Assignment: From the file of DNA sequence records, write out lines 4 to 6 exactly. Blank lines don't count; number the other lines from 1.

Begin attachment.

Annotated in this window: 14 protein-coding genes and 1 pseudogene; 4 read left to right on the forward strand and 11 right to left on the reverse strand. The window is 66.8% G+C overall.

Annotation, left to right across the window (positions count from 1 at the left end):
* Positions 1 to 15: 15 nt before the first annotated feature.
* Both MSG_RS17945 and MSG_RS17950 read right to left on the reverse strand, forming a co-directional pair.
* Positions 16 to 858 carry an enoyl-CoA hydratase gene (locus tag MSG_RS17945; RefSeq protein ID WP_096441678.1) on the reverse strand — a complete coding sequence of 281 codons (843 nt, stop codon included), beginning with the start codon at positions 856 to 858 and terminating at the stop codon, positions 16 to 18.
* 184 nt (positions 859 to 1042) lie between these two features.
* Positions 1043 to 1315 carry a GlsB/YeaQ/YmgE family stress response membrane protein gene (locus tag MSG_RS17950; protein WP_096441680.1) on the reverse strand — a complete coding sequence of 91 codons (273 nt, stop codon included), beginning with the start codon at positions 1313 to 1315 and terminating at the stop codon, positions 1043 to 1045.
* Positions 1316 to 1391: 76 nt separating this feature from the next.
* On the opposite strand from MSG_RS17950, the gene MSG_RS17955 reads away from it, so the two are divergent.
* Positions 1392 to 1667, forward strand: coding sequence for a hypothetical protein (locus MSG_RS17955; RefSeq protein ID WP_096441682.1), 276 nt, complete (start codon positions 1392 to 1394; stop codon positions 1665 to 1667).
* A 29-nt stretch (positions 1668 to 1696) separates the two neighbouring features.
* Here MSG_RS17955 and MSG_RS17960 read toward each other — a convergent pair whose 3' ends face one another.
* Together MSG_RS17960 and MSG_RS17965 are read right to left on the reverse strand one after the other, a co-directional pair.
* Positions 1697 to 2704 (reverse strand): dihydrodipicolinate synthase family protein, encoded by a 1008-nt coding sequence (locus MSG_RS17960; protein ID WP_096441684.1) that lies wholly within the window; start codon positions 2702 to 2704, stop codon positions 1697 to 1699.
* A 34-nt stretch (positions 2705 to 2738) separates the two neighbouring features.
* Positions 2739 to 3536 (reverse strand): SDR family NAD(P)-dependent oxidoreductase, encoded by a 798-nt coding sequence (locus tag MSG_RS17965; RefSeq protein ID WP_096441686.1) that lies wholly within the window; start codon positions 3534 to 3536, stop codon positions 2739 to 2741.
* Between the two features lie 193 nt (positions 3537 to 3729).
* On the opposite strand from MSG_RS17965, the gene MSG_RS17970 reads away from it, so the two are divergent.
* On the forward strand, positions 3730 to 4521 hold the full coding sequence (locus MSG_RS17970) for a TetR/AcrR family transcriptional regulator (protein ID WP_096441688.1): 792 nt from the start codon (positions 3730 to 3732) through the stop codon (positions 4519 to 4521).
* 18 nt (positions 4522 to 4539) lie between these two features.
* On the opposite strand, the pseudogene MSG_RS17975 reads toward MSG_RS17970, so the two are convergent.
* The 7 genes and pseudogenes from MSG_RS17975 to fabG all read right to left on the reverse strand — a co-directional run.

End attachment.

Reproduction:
* Both MSG_RS17945 and MSG_RS17950 read right to left on the reverse strand, forming a co-directional pair.
* Positions 16 to 858 carry an enoyl-CoA hydratase gene (locus tag MSG_RS17945; RefSeq protein ID WP_096441678.1) on the reverse strand — a complete coding sequence of 281 codons (843 nt, stop codon included), beginning with the start codon at positions 856 to 858 and terminating at the stop codon, positions 16 to 18.
* 184 nt (positions 859 to 1042) lie between these two features.